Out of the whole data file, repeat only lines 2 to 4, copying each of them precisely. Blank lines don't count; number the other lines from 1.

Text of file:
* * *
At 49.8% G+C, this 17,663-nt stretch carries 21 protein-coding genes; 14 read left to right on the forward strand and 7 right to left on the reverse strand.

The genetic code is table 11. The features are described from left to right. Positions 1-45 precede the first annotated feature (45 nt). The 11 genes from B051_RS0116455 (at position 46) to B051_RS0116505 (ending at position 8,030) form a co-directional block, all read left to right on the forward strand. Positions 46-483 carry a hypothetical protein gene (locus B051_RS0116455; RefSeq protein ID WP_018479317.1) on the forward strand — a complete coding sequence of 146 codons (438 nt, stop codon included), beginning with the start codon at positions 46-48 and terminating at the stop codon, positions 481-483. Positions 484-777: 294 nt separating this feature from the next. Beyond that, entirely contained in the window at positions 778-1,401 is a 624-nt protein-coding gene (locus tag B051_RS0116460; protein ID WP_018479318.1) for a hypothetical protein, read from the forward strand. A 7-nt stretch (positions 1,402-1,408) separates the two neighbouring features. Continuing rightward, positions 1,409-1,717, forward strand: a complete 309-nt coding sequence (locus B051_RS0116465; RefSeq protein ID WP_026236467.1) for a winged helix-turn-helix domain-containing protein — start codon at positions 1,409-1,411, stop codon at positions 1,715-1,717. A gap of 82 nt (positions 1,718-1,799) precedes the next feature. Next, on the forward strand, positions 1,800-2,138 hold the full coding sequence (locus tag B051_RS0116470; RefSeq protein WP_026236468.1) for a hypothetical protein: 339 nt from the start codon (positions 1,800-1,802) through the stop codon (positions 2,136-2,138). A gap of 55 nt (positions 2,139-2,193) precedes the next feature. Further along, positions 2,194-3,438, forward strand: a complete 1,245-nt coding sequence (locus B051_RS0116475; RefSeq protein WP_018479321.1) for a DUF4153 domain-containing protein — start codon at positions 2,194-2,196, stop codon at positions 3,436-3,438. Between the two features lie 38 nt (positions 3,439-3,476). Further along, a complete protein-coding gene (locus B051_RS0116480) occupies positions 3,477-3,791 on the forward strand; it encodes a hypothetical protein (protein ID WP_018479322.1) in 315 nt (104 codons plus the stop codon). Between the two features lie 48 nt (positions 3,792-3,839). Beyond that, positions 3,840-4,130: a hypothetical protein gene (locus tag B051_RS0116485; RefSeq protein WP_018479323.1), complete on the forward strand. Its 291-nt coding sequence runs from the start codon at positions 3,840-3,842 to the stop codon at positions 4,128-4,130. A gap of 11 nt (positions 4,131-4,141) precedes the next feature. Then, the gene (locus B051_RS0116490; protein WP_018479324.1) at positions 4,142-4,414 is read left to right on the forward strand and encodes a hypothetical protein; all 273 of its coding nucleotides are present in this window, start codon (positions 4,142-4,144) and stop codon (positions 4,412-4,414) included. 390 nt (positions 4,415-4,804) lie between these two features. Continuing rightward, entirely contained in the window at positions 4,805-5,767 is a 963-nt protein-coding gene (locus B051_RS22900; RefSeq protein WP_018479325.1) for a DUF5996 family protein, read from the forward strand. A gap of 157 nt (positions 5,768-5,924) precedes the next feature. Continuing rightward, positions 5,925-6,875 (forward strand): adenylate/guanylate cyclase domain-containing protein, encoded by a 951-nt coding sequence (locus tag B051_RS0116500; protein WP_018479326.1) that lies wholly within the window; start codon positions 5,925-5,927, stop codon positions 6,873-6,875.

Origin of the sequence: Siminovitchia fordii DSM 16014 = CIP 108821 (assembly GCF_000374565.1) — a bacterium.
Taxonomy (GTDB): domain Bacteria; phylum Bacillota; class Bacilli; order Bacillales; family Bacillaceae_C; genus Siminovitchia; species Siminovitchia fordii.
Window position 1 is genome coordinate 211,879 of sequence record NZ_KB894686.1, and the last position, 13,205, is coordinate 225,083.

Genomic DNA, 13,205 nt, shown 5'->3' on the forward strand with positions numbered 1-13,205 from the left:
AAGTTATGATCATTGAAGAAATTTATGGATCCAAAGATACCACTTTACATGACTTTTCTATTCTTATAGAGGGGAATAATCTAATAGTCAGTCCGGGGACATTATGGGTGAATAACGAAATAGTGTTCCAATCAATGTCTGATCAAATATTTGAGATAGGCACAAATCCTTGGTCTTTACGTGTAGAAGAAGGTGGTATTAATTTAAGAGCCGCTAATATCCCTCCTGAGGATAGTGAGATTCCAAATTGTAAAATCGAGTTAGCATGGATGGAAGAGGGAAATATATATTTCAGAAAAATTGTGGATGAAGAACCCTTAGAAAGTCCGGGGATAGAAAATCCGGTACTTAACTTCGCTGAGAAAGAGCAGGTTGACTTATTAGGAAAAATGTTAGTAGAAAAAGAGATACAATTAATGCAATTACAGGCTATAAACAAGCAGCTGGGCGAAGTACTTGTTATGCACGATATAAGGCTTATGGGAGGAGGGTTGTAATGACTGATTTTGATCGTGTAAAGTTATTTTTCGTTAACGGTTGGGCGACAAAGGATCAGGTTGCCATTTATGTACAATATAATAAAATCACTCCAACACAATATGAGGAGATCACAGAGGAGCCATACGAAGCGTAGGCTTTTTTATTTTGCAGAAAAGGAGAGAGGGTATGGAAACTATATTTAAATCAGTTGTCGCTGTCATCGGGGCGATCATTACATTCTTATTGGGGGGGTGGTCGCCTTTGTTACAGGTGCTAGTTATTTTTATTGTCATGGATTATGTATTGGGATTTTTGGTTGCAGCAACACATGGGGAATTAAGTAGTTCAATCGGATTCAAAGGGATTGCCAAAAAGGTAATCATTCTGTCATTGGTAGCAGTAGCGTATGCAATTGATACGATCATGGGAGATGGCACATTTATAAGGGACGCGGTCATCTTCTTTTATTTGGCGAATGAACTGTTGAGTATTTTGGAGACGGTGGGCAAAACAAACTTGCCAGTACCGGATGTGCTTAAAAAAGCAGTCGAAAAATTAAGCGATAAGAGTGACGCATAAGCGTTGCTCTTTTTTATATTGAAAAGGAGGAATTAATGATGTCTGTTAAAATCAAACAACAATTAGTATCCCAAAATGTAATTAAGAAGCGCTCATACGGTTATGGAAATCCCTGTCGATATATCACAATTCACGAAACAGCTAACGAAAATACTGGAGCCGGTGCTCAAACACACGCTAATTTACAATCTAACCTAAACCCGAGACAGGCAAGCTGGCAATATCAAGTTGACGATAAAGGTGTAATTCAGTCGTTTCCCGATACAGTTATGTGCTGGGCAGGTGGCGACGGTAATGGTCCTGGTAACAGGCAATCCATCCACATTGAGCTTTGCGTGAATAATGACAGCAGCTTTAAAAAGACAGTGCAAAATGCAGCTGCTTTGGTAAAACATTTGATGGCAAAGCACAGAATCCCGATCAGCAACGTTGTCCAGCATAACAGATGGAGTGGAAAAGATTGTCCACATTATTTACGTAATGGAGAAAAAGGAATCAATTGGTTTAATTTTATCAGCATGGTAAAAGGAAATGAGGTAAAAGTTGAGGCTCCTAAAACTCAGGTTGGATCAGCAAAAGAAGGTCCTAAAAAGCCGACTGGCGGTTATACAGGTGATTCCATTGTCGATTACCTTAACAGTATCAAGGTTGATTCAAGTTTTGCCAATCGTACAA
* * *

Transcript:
The genetic code is table 11. The features are described from left to right. Positions 1-45 precede the first annotated feature (45 nt). The 11 genes from B051_RS0116455 (at position 46) to B051_RS0116505 (ending at position 8,030) form a co-directional block, all read left to right on the forward strand. Positions 46-483 carry a hypothetical protein gene (locus B051_RS0116455; RefSeq protein ID WP_018479317.1) on the forward strand — a complete coding sequence of 146 codons (438 nt, stop codon included), beginning with the start codon at positions 46-48 and terminating at the stop codon, positions 481-483. Positions 484-777: 294 nt separating this feature from the next. Beyond that, entirely contained in the window at positions 778-1,401 is a 624-nt protein-coding gene (locus tag B051_RS0116460; protein ID WP_018479318.1) for a hypothetical protein, read from the forward strand. A 7-nt stretch (positions 1,402-1,408) separates the two neighbouring features. Continuing rightward, positions 1,409-1,717, forward strand: a complete 309-nt coding sequence (locus B051_RS0116465; RefSeq protein ID WP_026236467.1) for a winged helix-turn-helix domain-containing protein — start codon at positions 1,409-1,411, stop codon at positions 1,715-1,717. A gap of 82 nt (positions 1,718-1,799) precedes the next feature. Next, on the forward strand, positions 1,800-2,138 hold the full coding sequence (locus tag B051_RS0116470; RefSeq protein WP_026236468.1) for a hypothetical protein: 339 nt from the start codon (positions 1,800-1,802) through the stop codon (positions 2,136-2,138). A gap of 55 nt (positions 2,139-2,193) precedes the next feature. Further along, positions 2,194-3,438, forward strand: a complete 1,245-nt coding sequence (locus B051_RS0116475; RefSeq protein WP_018479321.1) for a DUF4153 domain-containing protein — start codon at positions 2,194-2,196, stop codon at positions 3,436-3,438. Between the two features lie 38 nt (positions 3,439-3,476). Further along, a complete protein-coding gene (locus B051_RS0116480) occupies positions 3,477-3,791 on the forward strand; it encodes a hypothetical protein (protein ID WP_018479322.1) in 315 nt (104 codons plus the stop codon). Between the two features lie 48 nt (positions 3,792-3,839). Beyond that, positions 3,840-4,130: a hypothetical protein gene (locus tag B051_RS0116485; RefSeq protein WP_018479323.1), complete on the forward strand. Its 291-nt coding sequence runs from the start codon at positions 3,840-3,842 to the stop codon at positions 4,128-4,130. A gap of 11 nt (positions 4,131-4,141) precedes the next feature. Then, the gene (locus B051_RS0116490; protein WP_018479324.1) at positions 4,142-4,414 is read left to right on the forward strand and encodes a hypothetical protein; all 273 of its coding nucleotides are present in this window, start codon (positions 4,142-4,144) and stop codon (positions 4,412-4,414) included. 390 nt (positions 4,415-4,804) lie between these two features. Continuing rightward, entirely contained in the window at positions 4,805-5,767 is a 963-nt protein-coding gene (locus B051_RS22900; RefSeq protein WP_018479325.1) for a DUF5996 family protein, read from the forward strand. A gap of 157 nt (positions 5,768-5,924) precedes the next feature. Continuing rightward, positions 5,925-6,875 (forward strand): adenylate/guanylate cyclase domain-containing protein, encoded by a 951-nt coding sequence (locus tag B051_RS0116500; protein WP_018479326.1) that lies wholly within the window; start codon positions 5,925-5,927, stop codon positions 6,873-6,875.

Origin of the sequence: Siminovitchia fordii DSM 16014 = CIP 108821 (assembly GCF_000374565.1) — a bacterium.
Taxonomy (GTDB): domain Bacteria; phylum Bacillota; class Bacilli; order Bacillales; family Bacillaceae_C; genus Siminovitchia; species Siminovitchia fordii.